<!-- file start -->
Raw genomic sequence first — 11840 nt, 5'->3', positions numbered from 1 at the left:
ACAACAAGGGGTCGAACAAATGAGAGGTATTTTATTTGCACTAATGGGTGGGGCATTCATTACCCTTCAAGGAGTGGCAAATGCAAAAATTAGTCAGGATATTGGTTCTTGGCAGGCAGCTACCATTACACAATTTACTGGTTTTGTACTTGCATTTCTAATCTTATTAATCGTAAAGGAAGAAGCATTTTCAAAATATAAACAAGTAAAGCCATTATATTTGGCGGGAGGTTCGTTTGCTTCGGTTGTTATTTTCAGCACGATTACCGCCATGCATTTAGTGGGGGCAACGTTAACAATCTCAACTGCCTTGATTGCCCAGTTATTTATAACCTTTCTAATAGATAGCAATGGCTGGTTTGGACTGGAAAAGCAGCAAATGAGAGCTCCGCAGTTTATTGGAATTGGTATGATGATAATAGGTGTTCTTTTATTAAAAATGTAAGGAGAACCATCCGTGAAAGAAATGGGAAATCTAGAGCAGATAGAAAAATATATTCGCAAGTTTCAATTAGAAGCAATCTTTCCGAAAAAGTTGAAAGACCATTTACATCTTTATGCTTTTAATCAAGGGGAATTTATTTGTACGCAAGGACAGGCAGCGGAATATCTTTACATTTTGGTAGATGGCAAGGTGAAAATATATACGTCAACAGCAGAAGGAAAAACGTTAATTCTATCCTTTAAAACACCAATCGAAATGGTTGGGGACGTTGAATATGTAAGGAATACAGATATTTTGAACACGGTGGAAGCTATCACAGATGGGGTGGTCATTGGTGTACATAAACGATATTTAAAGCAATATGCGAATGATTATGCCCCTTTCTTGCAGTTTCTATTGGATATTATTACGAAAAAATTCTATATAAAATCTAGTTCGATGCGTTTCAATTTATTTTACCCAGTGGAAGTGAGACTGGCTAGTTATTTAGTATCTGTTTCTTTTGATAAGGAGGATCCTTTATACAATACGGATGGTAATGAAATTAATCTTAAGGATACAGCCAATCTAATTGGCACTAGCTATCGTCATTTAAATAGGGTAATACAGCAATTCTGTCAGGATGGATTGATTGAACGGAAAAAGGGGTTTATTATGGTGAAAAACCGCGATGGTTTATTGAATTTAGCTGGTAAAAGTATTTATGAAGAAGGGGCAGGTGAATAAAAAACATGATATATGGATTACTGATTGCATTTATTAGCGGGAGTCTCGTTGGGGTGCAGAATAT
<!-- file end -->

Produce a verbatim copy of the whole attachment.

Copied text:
Raw genomic sequence first — 11840 nt, 5'->3', positions numbered from 1 at the left:
ACAACAAGGGGTCGAACAAATGAGAGGTATTTTATTTGCACTAATGGGTGGGGCATTCATTACCCTTCAAGGAGTGGCAAATGCAAAAATTAGTCAGGATATTGGTTCTTGGCAGGCAGCTACCATTACACAATTTACTGGTTTTGTACTTGCATTTCTAATCTTATTAATCGTAAAGGAAGAAGCATTTTCAAAATATAAACAAGTAAAGCCATTATATTTGGCGGGAGGTTCGTTTGCTTCGGTTGTTATTTTCAGCACGATTACCGCCATGCATTTAGTGGGGGCAACGTTAACAATCTCAACTGCCTTGATTGCCCAGTTATTTATAACCTTTCTAATAGATAGCAATGGCTGGTTTGGACTGGAAAAGCAGCAAATGAGAGCTCCGCAGTTTATTGGAATTGGTATGATGATAATAGGTGTTCTTTTATTAAAAATGTAAGGAGAACCATCCGTGAAAGAAATGGGAAATCTAGAGCAGATAGAAAAATATATTCGCAAGTTTCAATTAGAAGCAATCTTTCCGAAAAAGTTGAAAGACCATTTACATCTTTATGCTTTTAATCAAGGGGAATTTATTTGTACGCAAGGACAGGCAGCGGAATATCTTTACATTTTGGTAGATGGCAAGGTGAAAATATATACGTCAACAGCAGAAGGAAAAACGTTAATTCTATCCTTTAAAACACCAATCGAAATGGTTGGGGACGTTGAATATGTAAGGAATACAGATATTTTGAACACGGTGGAAGCTATCACAGATGGGGTGGTCATTGGTGTACATAAACGATATTTAAAGCAATATGCGAATGATTATGCCCCTTTCTTGCAGTTTCTATTGGATATTATTACGAAAAAATTCTATATAAAATCTAGTTCGATGCGTTTCAATTTATTTTACCCAGTGGAAGTGAGACTGGCTAGTTATTTAGTATCTGTTTCTTTTGATAAGGAGGATCCTTTATACAATACGGATGGTAATGAAATTAATCTTAAGGATACAGCCAATCTAATTGGCACTAGCTATCGTCATTTAAATAGGGTAATACAGCAATTCTGTCAGGATGGATTGATTGAACGGAAAAAGGGGTTTATTATGGTGAAAAACCGCGATGGTTTATTGAATTTAGCTGGTAAAAGTATTTATGAAGAAGGGGCAGGTGAATAAAAAACATGATATATGGATTACTGATTGCATTTATTAGCGGGAGTCTCGTTGGGGTGCAGAATAT